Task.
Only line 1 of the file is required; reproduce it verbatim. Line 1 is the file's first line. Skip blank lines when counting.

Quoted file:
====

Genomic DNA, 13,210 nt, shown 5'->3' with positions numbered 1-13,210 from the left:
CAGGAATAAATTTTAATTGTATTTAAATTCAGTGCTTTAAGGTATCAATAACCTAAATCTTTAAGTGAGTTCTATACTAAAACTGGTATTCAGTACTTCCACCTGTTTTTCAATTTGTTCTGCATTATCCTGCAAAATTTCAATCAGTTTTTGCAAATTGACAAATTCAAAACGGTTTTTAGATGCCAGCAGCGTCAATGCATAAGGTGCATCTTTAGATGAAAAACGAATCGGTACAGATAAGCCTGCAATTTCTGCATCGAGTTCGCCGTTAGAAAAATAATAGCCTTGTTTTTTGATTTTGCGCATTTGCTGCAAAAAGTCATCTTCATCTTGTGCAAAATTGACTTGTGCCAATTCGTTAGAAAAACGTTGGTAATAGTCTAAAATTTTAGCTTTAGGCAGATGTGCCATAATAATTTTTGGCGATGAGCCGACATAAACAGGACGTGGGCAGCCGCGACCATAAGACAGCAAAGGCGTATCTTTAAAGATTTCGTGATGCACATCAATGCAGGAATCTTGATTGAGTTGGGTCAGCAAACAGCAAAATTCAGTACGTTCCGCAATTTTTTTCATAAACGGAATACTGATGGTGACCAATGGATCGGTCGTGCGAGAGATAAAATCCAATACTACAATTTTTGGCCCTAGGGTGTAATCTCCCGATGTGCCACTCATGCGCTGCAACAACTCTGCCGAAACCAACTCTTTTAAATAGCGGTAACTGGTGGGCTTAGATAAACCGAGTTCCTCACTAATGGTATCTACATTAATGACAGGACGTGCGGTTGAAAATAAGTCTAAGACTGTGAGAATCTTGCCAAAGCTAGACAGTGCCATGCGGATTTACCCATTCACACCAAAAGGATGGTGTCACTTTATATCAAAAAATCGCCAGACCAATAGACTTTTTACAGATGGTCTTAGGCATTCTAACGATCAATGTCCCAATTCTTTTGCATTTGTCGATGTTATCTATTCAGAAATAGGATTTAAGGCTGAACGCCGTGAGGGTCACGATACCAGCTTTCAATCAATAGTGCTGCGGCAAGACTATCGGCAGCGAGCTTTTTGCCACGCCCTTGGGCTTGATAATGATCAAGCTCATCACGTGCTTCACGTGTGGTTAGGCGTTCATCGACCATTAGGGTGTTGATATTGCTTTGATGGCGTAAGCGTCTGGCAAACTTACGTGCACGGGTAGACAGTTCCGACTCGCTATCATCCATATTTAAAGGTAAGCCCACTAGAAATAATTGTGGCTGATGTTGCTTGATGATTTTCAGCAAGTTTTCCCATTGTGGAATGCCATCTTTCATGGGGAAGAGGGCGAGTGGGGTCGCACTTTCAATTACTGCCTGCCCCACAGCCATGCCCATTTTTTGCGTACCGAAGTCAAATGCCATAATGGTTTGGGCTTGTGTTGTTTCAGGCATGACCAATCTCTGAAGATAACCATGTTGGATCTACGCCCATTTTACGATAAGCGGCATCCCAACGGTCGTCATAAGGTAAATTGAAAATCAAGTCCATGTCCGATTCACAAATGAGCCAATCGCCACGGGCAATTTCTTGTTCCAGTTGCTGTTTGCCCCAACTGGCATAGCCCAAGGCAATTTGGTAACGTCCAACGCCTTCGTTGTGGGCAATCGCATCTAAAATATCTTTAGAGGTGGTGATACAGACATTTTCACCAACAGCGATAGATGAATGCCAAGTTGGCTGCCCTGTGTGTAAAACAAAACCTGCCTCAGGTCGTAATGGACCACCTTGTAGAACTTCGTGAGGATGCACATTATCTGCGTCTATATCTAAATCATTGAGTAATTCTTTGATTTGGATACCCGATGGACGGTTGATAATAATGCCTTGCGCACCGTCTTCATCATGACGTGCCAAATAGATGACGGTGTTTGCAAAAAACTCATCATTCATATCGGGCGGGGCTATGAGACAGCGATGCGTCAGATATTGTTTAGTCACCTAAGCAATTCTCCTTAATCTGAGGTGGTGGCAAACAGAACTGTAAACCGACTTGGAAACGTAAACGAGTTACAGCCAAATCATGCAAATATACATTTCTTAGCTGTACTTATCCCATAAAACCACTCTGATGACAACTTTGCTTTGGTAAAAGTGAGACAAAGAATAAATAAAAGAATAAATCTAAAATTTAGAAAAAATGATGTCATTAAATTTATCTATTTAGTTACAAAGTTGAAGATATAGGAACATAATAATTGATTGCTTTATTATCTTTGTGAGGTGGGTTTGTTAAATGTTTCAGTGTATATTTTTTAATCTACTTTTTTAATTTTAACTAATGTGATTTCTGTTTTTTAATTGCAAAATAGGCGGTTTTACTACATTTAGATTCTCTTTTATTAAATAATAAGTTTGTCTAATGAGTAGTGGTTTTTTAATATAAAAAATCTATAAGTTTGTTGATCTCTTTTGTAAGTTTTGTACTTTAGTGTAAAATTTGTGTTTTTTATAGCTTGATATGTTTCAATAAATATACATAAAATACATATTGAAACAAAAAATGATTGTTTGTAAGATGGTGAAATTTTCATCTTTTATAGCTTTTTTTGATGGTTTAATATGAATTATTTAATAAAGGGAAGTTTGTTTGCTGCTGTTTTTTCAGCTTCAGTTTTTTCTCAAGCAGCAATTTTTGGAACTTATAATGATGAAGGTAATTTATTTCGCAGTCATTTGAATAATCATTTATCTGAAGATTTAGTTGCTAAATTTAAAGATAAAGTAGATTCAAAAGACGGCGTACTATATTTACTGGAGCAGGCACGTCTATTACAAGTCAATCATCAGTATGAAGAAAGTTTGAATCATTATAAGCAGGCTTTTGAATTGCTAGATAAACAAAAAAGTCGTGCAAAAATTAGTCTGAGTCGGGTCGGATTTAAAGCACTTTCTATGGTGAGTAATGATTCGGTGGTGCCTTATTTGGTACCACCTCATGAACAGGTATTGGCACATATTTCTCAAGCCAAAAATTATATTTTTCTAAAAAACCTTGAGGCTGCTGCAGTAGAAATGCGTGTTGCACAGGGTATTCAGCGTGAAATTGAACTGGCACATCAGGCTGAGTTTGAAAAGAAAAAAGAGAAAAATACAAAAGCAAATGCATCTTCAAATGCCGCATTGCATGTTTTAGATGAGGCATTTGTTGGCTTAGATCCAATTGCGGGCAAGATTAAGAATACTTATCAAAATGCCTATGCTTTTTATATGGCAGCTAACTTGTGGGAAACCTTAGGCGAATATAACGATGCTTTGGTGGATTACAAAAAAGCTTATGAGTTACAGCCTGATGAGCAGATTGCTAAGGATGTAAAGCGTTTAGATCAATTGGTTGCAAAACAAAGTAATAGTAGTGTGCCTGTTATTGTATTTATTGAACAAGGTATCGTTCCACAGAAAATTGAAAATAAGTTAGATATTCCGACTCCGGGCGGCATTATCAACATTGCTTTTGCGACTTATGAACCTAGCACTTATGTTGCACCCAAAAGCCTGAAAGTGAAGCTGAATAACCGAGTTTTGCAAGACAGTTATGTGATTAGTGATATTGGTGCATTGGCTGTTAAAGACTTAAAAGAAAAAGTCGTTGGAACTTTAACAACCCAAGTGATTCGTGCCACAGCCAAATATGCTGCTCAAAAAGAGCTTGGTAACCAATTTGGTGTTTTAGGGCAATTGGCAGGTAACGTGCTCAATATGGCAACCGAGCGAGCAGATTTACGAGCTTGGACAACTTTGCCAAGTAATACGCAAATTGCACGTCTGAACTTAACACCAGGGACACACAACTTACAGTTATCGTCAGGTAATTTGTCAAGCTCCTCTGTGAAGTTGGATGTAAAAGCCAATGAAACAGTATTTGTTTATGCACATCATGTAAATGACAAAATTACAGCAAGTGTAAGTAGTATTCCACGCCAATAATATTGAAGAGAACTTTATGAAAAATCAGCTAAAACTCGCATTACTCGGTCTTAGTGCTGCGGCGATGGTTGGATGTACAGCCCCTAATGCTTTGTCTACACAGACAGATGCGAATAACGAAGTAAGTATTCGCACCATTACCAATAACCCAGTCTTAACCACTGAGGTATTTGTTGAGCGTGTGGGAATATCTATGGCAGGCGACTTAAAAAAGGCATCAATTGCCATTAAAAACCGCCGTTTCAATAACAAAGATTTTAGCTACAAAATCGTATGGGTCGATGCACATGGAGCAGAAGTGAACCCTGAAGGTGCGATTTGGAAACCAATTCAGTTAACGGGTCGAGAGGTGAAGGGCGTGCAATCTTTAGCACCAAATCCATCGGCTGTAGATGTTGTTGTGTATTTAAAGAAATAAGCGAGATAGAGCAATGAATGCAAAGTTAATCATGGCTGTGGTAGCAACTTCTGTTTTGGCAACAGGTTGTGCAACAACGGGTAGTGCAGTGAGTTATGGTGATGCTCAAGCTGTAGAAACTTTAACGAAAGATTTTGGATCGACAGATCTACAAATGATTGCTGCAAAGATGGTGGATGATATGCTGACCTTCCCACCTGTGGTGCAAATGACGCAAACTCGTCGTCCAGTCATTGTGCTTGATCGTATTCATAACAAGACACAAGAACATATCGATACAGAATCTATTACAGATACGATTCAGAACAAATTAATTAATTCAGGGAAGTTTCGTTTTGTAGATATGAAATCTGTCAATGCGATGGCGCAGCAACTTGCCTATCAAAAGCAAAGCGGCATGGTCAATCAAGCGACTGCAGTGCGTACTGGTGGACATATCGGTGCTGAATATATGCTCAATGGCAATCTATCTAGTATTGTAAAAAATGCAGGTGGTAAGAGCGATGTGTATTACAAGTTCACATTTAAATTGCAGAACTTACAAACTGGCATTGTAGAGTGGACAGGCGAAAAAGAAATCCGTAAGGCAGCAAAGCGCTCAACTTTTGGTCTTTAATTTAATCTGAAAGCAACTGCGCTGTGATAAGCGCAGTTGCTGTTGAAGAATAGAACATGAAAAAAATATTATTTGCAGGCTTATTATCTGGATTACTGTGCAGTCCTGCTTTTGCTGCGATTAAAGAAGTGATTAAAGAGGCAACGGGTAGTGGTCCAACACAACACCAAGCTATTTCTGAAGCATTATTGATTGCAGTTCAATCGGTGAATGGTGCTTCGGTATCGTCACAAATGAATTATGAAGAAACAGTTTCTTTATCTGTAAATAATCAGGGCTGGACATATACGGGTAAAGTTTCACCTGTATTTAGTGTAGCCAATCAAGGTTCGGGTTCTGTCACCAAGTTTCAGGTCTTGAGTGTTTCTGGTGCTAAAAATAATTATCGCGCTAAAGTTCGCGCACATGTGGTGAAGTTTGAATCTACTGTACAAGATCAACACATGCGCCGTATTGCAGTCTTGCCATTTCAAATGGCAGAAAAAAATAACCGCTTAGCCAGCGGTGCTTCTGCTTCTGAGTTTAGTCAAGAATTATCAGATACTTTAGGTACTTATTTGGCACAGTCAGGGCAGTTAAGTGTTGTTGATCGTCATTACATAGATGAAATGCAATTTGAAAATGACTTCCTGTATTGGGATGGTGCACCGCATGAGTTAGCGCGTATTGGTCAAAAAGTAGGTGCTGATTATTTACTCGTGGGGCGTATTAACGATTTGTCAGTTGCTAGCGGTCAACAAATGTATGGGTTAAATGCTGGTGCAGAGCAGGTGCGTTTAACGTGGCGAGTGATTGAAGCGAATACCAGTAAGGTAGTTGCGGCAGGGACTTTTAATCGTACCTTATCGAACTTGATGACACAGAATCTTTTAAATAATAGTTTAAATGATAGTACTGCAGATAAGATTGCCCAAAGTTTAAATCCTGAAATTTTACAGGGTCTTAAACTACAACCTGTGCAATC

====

Genomic DNA, 13,210 nt, shown 5'->3' with positions numbered 1-13,210 from the left: